Clinton's World: Remaking American Foreign Policy

By William G. Hyland | Go to book overview

9
Unsinkable Japan

Despite the end of the Cold War there was no reason to reexamine the relationship with Japan. The security relationship was still important to both sides, even if somewhat less critical. The economic relationship, however, was badly out of balance. Friction over trade gradually escalated into antagonism. The United States was inclined to insist more vigorously on better terms in trade with Japan. The old priorities, security first and trade second, were still evident in American rhetoric as the Clinton administration took office. But there was already a different and disturbing change in the psychological climate. A quip by Senator Paul Tsongas during the 1992 primary campaign summed up American frustrations: the Cold War was over and Japan had won. The Japanese, on the other hand, believed that they were not treated as full security partners.

The Clinton administration, in particular the new assistant secretary of state, Winston Lord, and Secretary Christopher, acknowledged the need for changes in policy, but they were careful to describe the changes in traditional geopolitical terms: Japan would remain the highest priority in American strategy in Asia; the Asia-Pacific region would receive even greater attention; and, above all, the United States would continue to remain "engaged," as betokened by the presence of about a hundred thousand American troops stationed in Asia. This military presence would shore up political stability, which in turn would ensure the continued growth of the Asian economies. In the Lord/ Christopher view, resolving the perennial disputes over trade would be balanced by the continuing requirements of a solid security partnership.1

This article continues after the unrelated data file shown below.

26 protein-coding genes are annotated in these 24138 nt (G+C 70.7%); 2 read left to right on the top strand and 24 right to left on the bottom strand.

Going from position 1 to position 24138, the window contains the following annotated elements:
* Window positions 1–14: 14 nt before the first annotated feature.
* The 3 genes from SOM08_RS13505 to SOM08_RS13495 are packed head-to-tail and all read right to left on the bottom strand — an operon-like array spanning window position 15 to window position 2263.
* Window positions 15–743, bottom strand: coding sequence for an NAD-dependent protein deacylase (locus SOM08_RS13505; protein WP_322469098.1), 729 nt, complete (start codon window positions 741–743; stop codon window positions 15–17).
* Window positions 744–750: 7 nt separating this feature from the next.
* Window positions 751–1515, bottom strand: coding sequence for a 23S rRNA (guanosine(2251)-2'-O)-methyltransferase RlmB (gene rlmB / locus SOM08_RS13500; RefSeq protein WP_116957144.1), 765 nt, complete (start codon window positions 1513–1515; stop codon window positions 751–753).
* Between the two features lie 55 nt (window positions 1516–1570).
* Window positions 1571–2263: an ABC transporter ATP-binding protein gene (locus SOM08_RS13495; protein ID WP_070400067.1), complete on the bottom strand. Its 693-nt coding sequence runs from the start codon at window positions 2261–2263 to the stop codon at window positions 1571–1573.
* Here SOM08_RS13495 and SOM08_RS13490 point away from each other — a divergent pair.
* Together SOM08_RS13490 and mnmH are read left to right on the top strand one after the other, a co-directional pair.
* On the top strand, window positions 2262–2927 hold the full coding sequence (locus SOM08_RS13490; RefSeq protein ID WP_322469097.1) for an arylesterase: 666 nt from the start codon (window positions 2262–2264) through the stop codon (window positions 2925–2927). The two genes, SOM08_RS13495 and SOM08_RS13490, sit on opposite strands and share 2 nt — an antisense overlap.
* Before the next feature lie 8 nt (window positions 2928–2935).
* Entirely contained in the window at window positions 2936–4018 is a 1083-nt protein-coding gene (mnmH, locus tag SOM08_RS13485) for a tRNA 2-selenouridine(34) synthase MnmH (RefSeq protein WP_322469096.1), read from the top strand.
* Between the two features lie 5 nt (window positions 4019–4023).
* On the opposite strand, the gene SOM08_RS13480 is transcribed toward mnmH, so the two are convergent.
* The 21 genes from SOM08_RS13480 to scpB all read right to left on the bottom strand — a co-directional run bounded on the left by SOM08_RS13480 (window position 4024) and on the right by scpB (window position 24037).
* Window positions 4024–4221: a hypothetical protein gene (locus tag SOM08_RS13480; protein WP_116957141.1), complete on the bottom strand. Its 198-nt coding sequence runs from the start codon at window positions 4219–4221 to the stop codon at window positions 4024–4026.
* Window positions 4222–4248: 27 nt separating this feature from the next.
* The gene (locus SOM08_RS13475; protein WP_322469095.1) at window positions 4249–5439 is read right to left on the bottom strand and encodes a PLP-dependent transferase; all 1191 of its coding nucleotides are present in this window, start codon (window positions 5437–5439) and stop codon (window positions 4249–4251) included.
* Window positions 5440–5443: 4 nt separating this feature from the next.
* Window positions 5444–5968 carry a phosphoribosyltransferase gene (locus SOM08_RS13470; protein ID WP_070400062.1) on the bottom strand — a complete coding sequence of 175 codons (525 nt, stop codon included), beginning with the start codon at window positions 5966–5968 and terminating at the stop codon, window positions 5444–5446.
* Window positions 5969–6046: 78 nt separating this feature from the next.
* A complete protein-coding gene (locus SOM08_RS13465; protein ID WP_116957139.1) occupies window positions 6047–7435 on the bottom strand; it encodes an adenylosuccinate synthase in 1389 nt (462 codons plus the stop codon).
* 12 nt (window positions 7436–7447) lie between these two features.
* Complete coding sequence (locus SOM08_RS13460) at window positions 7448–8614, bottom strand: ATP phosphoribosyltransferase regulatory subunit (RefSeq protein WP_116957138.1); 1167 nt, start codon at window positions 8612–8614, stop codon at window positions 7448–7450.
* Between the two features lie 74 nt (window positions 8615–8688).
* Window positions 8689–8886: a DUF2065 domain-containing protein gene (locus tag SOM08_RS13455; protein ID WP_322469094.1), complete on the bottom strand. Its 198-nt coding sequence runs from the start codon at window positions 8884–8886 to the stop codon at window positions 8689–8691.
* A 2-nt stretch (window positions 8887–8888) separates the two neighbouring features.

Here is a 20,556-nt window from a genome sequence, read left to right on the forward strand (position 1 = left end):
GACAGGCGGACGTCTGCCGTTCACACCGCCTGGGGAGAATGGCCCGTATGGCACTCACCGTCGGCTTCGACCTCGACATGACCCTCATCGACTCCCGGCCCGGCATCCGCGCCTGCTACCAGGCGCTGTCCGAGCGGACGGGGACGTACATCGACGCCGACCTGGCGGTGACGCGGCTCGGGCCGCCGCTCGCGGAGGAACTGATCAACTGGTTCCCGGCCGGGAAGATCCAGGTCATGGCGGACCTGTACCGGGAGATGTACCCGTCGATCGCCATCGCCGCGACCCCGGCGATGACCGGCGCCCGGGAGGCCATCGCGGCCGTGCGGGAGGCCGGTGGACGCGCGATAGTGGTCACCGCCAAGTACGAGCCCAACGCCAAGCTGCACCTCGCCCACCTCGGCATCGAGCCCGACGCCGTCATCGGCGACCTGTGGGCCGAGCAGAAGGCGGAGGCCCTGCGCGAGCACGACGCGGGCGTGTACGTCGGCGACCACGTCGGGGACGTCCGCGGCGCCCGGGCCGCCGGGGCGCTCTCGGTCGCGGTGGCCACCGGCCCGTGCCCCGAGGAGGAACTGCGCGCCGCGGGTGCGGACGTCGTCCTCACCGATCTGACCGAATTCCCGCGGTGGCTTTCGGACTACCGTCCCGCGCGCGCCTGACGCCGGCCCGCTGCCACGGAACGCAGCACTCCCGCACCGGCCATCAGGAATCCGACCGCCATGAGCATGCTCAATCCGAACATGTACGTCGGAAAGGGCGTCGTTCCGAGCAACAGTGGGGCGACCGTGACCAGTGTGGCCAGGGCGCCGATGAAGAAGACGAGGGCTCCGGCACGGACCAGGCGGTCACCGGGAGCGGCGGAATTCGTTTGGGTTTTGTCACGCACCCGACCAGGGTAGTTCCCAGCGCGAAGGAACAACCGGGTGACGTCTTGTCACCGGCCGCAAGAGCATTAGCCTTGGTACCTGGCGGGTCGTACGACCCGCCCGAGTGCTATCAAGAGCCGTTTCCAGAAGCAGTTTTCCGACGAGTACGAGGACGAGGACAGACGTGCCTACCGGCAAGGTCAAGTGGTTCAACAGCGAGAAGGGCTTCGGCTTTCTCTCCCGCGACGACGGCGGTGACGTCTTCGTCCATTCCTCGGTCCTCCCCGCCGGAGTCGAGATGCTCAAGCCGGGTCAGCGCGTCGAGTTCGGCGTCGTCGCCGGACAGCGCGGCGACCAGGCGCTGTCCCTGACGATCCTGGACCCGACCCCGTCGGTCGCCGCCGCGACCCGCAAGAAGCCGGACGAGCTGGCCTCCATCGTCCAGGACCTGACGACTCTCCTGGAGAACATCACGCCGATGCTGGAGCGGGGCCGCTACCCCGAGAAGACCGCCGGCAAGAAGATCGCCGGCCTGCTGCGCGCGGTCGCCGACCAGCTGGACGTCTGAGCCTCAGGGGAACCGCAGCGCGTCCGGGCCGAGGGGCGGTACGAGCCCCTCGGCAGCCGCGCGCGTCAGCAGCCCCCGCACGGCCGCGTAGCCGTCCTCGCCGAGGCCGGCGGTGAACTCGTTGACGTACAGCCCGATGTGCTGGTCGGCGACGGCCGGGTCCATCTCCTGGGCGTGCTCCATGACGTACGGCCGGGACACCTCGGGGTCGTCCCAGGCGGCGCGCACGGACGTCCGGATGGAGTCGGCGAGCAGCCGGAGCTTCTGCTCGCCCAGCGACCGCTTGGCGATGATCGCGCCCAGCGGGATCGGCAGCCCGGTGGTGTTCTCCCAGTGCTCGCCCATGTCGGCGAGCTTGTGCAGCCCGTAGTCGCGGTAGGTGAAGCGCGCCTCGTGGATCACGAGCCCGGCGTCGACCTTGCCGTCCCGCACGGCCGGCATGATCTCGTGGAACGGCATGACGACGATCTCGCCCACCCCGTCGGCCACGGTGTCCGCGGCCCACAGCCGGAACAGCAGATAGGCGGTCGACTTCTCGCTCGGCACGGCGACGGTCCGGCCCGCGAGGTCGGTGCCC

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Clinton's World: Remaking American Foreign Policy
Table of contents

Table of contents

  • Title Page *
  • Contents *
  • 1- The Legacy 1
  • 2- Mandate for Change 15
  • 3- Intervention 29
  • 4- Nation Building 51
  • 5- South of the Border 67
  • 6- Russia 79
  • 7- European Security 93
  • 8- Asian Tangles 109
  • Notes 124
  • 9- Unsinkable Japan 127
  • 10- Watershed 137
  • 11- Endgame 145
  • 12- Oslo and Beyond 155
  • Notes 168
  • 13 171
  • 14- Crisis Management 185
  • 15- Between Hope And History 197
  • Selected Bibliography 207
  • Index 209
  • About the Author *
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